Incorporating the Arts into Children’s Classes (Guest Post: Sophia Wood)

Posted on Jun 12, 2013 in Childrens Classes | 0 comments

This is a guest post by mother, artist, author,
and children’s class teacher Sophia Wood.


In our children’s classes we try to encourage creativity through the arts and sciences. I try to facilitate (get the ball rolling) and then let them take off with their creative wings.

Here are some examples that we have done in our classes:

  • We created wings of joy to fly with (after singing with the ukelele and running around with our arms out).
  • We have made maps of virtues where the kids get extra large paper and create their world (Unity mountains, Truthful River, Peaceful Town, etc).
  • We have built circuits to symbolize our connectivity to God (the light turned on when we prayed and were connected).
  • We have played virtue Hop Scotch where the kids surrounded the board with beautiful chalk drawings of how they showed each virtue (we did a lot of drama and acting with this too).
  • The built a fortress of love (God’s Love is a Fortress) with legos and then we played a game to lead us to that fortress of God’s Love.

My philosophy is to be an artist that focuses on presence. A child is only concerned with the texture, color, and sensory perception of the paint (as an example of an artistic medium). What has been painted doesn’t matter. What will be painted is of no concern. Only the paint on the canvas here and now matter, and the flow of energy. I try to practice that form of presence, awareness, and spiritual flow.

wingsMost of the art I do starts with a blank sheet. I do not know what it will be until I have my brush on the canvas and often until I am well into it (most of the time).  I also use photography as a way of capturing what God has presented to me, what I am blessed to witness.

It took me years to learn to love myself and this process. Sometimes the hardest form of gratitude is the thankfulness for our tests and difficulties. I may have never found or explored art as much had I not been tested.

This “flow” has increased and matured since I became a Baha’i. I always prayed, but as a Baha’i my spiritual awareness has sharpened and I feel more present. The only way I can describe it is there is more energy and love felt in my process.  It was truly a blessing to find the Faith.

I love teaching our neighborhood children’s classes every week and the spiritual education of children is what has inspired me to write.  When I started my latest book Little Muses I wanted to take concepts that can sometimes be hard to communicate and understand (like reverence or forgiveness) and put them in poetic form with artwork.  I always have this energy that bubbles up inside and comes out in art.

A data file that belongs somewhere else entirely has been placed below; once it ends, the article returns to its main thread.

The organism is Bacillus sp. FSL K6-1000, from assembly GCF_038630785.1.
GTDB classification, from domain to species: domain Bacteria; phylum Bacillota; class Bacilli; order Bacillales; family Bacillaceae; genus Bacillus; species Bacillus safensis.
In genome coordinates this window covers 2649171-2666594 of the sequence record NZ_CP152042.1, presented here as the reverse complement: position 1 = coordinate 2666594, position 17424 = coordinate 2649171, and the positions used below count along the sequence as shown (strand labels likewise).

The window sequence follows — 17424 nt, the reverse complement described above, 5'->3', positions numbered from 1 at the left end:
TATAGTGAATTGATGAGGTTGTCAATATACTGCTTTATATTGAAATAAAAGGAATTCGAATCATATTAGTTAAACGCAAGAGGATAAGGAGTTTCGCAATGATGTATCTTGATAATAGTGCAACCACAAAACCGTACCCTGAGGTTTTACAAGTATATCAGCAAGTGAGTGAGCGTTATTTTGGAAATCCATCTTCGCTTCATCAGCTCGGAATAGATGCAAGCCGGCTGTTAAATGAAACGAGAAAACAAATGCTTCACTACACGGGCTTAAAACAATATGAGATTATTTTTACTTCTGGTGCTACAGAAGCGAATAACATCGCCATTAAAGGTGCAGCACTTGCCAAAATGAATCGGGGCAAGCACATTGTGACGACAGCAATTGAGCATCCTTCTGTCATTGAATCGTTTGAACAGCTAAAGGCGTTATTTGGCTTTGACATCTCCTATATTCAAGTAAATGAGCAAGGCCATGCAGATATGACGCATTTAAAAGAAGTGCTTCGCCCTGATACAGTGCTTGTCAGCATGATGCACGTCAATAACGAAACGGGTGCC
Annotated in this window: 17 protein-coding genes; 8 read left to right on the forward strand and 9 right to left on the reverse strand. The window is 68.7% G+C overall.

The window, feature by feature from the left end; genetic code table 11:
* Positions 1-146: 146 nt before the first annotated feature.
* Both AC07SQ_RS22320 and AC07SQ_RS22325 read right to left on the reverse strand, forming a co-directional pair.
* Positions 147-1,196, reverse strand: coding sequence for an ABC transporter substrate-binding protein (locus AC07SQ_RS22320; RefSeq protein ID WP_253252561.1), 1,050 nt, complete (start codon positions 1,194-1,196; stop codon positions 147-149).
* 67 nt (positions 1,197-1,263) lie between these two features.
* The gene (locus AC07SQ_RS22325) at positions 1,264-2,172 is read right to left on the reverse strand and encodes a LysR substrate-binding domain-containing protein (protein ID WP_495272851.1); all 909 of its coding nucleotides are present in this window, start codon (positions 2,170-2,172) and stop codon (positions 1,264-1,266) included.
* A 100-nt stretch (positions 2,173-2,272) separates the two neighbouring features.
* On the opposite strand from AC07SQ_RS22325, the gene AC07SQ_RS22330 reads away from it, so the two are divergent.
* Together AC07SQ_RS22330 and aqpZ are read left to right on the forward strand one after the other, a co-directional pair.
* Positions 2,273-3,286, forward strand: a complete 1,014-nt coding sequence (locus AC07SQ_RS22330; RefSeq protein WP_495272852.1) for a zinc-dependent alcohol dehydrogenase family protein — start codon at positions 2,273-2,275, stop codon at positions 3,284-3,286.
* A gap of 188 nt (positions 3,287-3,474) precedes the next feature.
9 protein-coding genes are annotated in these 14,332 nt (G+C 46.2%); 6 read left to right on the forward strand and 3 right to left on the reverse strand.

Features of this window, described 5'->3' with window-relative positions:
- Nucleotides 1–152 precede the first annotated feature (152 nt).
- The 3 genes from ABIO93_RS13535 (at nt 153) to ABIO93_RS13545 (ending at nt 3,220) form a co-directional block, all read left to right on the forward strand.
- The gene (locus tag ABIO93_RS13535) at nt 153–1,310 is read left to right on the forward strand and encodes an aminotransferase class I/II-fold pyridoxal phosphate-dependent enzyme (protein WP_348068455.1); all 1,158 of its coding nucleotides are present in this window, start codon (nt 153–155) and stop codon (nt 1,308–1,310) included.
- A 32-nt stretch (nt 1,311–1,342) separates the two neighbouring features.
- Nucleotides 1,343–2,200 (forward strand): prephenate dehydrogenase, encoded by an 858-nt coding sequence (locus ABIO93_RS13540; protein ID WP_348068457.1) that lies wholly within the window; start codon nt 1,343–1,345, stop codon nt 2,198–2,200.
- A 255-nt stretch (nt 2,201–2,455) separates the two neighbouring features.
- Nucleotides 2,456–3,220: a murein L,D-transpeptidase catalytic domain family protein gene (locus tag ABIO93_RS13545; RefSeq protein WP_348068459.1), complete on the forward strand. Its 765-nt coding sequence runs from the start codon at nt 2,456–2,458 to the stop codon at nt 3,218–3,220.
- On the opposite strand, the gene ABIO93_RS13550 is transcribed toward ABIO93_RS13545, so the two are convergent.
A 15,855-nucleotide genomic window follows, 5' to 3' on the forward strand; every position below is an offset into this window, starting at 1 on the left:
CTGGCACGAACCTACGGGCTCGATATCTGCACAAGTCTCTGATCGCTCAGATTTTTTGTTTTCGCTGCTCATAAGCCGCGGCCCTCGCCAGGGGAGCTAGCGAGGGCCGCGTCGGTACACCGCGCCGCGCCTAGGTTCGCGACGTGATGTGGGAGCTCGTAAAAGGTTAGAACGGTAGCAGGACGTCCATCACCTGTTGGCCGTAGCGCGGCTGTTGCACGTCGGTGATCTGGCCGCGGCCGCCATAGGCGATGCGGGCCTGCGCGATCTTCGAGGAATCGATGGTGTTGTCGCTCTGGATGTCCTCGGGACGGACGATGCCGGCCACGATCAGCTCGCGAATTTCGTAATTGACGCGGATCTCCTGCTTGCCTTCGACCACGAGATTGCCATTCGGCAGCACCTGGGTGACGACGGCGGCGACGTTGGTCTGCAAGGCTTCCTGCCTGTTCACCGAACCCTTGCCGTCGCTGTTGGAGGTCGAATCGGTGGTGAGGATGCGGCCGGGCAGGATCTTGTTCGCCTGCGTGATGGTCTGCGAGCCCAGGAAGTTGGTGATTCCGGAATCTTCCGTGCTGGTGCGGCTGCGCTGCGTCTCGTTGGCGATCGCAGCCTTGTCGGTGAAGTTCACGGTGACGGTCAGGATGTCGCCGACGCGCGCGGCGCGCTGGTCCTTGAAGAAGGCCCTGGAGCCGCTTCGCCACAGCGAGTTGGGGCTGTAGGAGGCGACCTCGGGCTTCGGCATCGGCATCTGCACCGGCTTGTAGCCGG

The sciences, arts, inventions, trades, and discoveries of realities, are the results of this spiritual power. This is a power which encompasses all things, comprehends their realities, discovers all the hidden mysteries of beings, and through this knowledge controls them: it even perceives things which do not exist outwardly…

(Abdu’l-Baha, Baha’i World Faith – Abdu’l-Baha Section, p. 304)

The artwork in Little Muses is a product of feelings, doodles and musings. I combined the art with a similar flow of poetry. It bubbles out and is always fun to see the end product.

Here is one of the poems in the book:


artRain in the mountains

Brings flowers to sky

Heavenly fountains

Creating wet from dry

We get tests not rain

To grow and to sing

But the result is the same

Beauty and spring


The bottom line to me is: When we encourage creative thought, children get engaged, they become aware, the ideas of knowing and loving God, of praying, knowing we are all unified, and that we can shine become less words and more concrete action. Creativity, games, acting, science, and arts all help children (and adults) solidify and grow these concepts in our hearts.

When we learn to love this artistic process ourselves, we can share it even better with our children.

Part of facilitating creativity in a children’s class is providing the materials, but not over-directing. It is amazing when you let them be free with their creative processes to what they produce. It is important for them to feel out their styles and feelings and to learn the creative process, a cooperative approach (drama is great for this), and to be critical thinkers.